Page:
Objet de l’association CVP - Être une présence auprès des victimes : développer des groupes de paroles pour les victimes de personnalités toxiques et de harcèlement. Les groupes de parole permettent d’échanger des expériences, des conseils, des points de vue. Pour les victimes c’est sans équivoque le moment où elles se sentent le moins seule.organiser des séminaires pour informer sur les personnalités toxiques, leur comportement, les risques et les conséquencesproposer un soutien individuel avec une écoute active et bienveillante, afin de permettre de se libérer de l’emprise d’une personnalité toxiquemettre en relation avec des professionnels, thérapeutes, juristes… pouvant accompagner une démarche concrète lors de procédures conflictuelles - Être une voix prépondérante, un porte-parole : Le vecteur de l’association CVP, pour communiquer et informer, sera dans un premier temps le blog Harcèlement moral et perversion narcissique, relié sur les réseaux sociaux. Une campagne d’information TV est en projet. Like this:

Brain waves can cut braking distances, researchers say 29 July 2011Last updated at 09:44 By Judith Burns Science reporter, BBC News Volunteers wearing EEG caps used a driving simulator Tapping into drivers' brain signals can cut braking distances and avoid car crashes, according to scientists. Researchers at the Berlin Institute for Technology attached electrodes to the scalps of volunteers inside a driving simulator. The system detected the intention to brake, and cut more than 3m (10ft) off stopping distances, the team report in the Journal of Neural Engineering. The team's next aim is to check the system in a series of road tests. The 18 volunteers were asked to keep 20m (66ft) behind the simulated car in front, which braked sharply at random intervals. Scientists used a technique called electroencephalograhy (EEG) to analyse the drivers' brain signals. The system was able to pinpoint the intention to brake 13 hundredths of a second before the driver applied pressure to the brakes. "We were surprised it is so predictive. 'Point of no return'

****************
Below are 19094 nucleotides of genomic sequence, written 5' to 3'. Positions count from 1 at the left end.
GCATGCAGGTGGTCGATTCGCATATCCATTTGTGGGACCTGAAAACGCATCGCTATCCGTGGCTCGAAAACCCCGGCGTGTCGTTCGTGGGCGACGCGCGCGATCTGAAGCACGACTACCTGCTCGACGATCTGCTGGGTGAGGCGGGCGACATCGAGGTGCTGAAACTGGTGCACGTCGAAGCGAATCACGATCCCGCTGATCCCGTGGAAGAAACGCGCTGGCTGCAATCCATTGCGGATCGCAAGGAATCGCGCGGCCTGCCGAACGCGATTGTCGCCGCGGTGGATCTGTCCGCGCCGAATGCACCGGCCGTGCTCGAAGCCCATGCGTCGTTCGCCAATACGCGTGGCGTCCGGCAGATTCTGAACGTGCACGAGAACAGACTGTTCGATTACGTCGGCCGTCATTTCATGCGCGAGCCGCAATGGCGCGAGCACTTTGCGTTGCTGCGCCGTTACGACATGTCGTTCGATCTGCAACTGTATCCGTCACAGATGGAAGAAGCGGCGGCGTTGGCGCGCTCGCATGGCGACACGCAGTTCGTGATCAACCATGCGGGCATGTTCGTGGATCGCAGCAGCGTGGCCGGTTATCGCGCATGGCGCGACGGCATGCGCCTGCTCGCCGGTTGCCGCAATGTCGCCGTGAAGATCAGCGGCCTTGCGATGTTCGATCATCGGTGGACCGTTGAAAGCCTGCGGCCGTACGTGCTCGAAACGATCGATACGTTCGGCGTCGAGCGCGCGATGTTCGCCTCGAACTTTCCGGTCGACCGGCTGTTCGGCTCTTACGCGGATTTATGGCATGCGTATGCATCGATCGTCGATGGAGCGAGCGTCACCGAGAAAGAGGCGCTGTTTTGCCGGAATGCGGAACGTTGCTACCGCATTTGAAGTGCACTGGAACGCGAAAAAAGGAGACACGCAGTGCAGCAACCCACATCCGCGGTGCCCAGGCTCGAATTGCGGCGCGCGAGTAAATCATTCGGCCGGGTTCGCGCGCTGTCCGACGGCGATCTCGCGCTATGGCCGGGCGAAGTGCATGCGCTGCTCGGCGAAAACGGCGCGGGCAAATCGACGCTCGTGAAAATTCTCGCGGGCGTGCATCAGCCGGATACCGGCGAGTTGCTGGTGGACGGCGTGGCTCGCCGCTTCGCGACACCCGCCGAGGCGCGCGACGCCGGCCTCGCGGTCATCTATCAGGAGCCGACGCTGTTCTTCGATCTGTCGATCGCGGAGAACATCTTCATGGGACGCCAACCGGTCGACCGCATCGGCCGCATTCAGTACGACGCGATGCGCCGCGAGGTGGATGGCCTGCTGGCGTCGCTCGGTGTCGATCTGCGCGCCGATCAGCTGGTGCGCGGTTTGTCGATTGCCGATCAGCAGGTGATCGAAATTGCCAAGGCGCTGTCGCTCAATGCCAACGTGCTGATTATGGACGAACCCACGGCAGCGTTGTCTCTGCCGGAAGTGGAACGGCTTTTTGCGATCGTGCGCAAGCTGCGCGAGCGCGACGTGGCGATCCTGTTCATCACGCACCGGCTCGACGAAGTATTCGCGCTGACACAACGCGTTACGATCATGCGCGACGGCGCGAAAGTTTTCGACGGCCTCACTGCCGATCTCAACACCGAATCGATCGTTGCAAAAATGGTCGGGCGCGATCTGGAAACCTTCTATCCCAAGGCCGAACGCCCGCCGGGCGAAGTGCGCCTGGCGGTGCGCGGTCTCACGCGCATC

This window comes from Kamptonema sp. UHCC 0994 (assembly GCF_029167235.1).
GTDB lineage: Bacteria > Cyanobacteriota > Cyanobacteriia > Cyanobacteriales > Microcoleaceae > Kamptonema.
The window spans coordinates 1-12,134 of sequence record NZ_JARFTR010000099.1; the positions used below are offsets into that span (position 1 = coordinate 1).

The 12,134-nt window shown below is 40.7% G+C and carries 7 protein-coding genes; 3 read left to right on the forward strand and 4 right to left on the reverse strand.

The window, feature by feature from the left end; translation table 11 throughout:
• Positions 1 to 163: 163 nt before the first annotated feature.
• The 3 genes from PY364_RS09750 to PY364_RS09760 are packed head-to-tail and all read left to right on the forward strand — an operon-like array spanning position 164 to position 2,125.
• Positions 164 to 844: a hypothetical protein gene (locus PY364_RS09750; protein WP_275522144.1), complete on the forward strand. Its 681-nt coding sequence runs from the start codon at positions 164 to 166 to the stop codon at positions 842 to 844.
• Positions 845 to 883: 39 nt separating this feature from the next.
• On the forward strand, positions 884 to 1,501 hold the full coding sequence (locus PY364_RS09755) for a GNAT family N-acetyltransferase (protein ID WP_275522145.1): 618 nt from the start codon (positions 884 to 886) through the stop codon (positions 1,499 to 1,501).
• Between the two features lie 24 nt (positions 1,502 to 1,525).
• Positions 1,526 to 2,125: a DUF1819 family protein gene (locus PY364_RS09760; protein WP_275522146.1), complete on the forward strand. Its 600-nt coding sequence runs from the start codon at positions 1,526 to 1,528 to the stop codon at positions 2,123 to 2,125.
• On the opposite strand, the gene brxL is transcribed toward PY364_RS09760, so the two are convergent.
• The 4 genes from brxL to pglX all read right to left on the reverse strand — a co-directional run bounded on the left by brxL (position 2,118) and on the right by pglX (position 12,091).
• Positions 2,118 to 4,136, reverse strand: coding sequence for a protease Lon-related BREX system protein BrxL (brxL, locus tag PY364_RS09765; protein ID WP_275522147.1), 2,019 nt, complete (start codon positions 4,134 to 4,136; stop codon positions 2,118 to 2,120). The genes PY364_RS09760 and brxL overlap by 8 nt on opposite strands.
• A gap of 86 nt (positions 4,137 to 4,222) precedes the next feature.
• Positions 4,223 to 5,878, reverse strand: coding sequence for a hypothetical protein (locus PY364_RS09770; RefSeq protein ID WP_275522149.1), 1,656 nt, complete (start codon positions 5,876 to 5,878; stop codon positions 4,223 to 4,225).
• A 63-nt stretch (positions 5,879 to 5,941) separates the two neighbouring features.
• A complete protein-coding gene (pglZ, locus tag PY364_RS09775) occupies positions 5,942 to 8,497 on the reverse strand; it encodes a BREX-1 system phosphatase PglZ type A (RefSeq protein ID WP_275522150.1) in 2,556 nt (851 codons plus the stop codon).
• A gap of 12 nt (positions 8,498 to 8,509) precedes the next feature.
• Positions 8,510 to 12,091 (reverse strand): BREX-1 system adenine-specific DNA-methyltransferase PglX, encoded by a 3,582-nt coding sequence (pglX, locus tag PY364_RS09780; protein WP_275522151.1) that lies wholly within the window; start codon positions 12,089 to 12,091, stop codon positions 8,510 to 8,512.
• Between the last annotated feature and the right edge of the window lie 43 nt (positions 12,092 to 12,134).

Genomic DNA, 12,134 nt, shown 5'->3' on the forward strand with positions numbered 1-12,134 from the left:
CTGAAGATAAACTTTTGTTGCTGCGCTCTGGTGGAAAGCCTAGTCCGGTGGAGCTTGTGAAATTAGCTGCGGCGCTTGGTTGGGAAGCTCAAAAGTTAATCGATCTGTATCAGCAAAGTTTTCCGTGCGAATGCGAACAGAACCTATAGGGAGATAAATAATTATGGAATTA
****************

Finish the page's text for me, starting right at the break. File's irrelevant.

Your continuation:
Le retour du criminel né ? Après de brillantes études de psychologie à Oxford et à York, Adrian Raine émigre en Californie en 1987. Deux raisons motivent ce choix, explique-t-il avec la spontanéité qui le caractérise : le climat… et la plus grande accessibilité des criminels à des fins de recherche que dans son Angleterre natale. « Neuro-criminologue » autoproclamé, l’universitaire britannique séduit par le soleil californien est surtout le premier chercheur à avoir eu l’idée de « scanner » le cerveau de criminels. En 1994, il utilise le PET scan* pour enregistrer l’activité cérébrale de 41 prisonniers américains. Aujourd’hui professeur de criminologie à l’université de Pennsylvanie, Adrian Raine clame invariablement sa théorie d’un fondement biologique du crime. Génétique de la violence La marque de Caïn ? Mais Raine ne s’en tient pas à la génétique. Il faut concéder une chose à Adrian Raine : sa thèse n’est pas manichéenne au point de rejeter l’influence de l’environnement social sur la criminalité.